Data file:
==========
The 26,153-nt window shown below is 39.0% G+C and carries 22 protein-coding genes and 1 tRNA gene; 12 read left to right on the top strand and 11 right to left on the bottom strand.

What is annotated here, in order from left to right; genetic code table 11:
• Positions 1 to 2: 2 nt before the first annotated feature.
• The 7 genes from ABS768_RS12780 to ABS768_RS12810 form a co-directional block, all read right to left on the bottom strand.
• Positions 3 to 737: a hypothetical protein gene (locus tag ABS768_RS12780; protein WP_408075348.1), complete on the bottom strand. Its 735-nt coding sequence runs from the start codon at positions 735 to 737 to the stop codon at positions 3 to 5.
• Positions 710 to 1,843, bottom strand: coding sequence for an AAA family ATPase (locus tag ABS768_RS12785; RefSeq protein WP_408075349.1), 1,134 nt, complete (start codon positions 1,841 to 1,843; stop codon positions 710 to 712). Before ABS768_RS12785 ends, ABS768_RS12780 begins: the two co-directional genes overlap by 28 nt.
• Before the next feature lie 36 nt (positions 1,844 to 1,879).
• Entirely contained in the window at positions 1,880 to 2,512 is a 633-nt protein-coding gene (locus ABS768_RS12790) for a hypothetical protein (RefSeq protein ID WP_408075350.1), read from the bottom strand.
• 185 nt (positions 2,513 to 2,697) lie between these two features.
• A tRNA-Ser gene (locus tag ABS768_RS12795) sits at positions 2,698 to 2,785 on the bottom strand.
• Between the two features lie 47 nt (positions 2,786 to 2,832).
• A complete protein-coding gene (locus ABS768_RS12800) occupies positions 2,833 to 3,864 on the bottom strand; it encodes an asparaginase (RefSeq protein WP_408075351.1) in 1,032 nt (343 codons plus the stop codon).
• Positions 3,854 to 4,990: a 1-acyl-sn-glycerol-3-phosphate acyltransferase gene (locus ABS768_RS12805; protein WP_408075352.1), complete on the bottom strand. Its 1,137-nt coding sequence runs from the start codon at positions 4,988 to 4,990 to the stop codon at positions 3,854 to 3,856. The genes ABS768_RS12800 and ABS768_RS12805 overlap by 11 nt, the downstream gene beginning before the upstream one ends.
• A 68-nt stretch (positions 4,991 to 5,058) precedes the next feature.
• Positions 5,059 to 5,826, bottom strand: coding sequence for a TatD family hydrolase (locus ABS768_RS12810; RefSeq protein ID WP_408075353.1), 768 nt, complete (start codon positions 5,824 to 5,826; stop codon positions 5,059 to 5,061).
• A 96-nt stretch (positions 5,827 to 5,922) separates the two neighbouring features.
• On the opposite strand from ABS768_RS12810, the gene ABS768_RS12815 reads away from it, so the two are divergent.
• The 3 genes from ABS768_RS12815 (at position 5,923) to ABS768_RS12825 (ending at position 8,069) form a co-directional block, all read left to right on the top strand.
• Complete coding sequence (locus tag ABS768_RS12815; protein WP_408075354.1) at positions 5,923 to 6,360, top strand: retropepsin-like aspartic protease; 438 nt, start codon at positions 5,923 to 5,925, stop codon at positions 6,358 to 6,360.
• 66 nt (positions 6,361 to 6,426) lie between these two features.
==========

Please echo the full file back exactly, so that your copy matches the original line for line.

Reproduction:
The 26,153-nt window shown below is 39.0% G+C and carries 22 protein-coding genes and 1 tRNA gene; 12 read left to right on the top strand and 11 right to left on the bottom strand.

What is annotated here, in order from left to right; genetic code table 11:
• Positions 1 to 2: 2 nt before the first annotated feature.
• The 7 genes from ABS768_RS12780 to ABS768_RS12810 form a co-directional block, all read right to left on the bottom strand.
• Positions 3 to 737: a hypothetical protein gene (locus tag ABS768_RS12780; protein WP_408075348.1), complete on the bottom strand. Its 735-nt coding sequence runs from the start codon at positions 735 to 737 to the stop codon at positions 3 to 5.
• Positions 710 to 1,843, bottom strand: coding sequence for an AAA family ATPase (locus tag ABS768_RS12785; RefSeq protein WP_408075349.1), 1,134 nt, complete (start codon positions 1,841 to 1,843; stop codon positions 710 to 712). Before ABS768_RS12785 ends, ABS768_RS12780 begins: the two co-directional genes overlap by 28 nt.
• Before the next feature lie 36 nt (positions 1,844 to 1,879).
• Entirely contained in the window at positions 1,880 to 2,512 is a 633-nt protein-coding gene (locus ABS768_RS12790) for a hypothetical protein (RefSeq protein ID WP_408075350.1), read from the bottom strand.
• 185 nt (positions 2,513 to 2,697) lie between these two features.
• A tRNA-Ser gene (locus tag ABS768_RS12795) sits at positions 2,698 to 2,785 on the bottom strand.
• Between the two features lie 47 nt (positions 2,786 to 2,832).
• A complete protein-coding gene (locus ABS768_RS12800) occupies positions 2,833 to 3,864 on the bottom strand; it encodes an asparaginase (RefSeq protein WP_408075351.1) in 1,032 nt (343 codons plus the stop codon).
• Positions 3,854 to 4,990: a 1-acyl-sn-glycerol-3-phosphate acyltransferase gene (locus ABS768_RS12805; protein WP_408075352.1), complete on the bottom strand. Its 1,137-nt coding sequence runs from the start codon at positions 4,988 to 4,990 to the stop codon at positions 3,854 to 3,856. The genes ABS768_RS12800 and ABS768_RS12805 overlap by 11 nt, the downstream gene beginning before the upstream one ends.
• A 68-nt stretch (positions 4,991 to 5,058) precedes the next feature.
• Positions 5,059 to 5,826, bottom strand: coding sequence for a TatD family hydrolase (locus ABS768_RS12810; RefSeq protein ID WP_408075353.1), 768 nt, complete (start codon positions 5,824 to 5,826; stop codon positions 5,059 to 5,061).
• A 96-nt stretch (positions 5,827 to 5,922) separates the two neighbouring features.
• On the opposite strand from ABS768_RS12810, the gene ABS768_RS12815 reads away from it, so the two are divergent.
• The 3 genes from ABS768_RS12815 (at position 5,923) to ABS768_RS12825 (ending at position 8,069) form a co-directional block, all read left to right on the top strand.
• Complete coding sequence (locus tag ABS768_RS12815; protein WP_408075354.1) at positions 5,923 to 6,360, top strand: retropepsin-like aspartic protease; 438 nt, start codon at positions 5,923 to 5,925, stop codon at positions 6,358 to 6,360.
• 66 nt (positions 6,361 to 6,426) lie between these two features.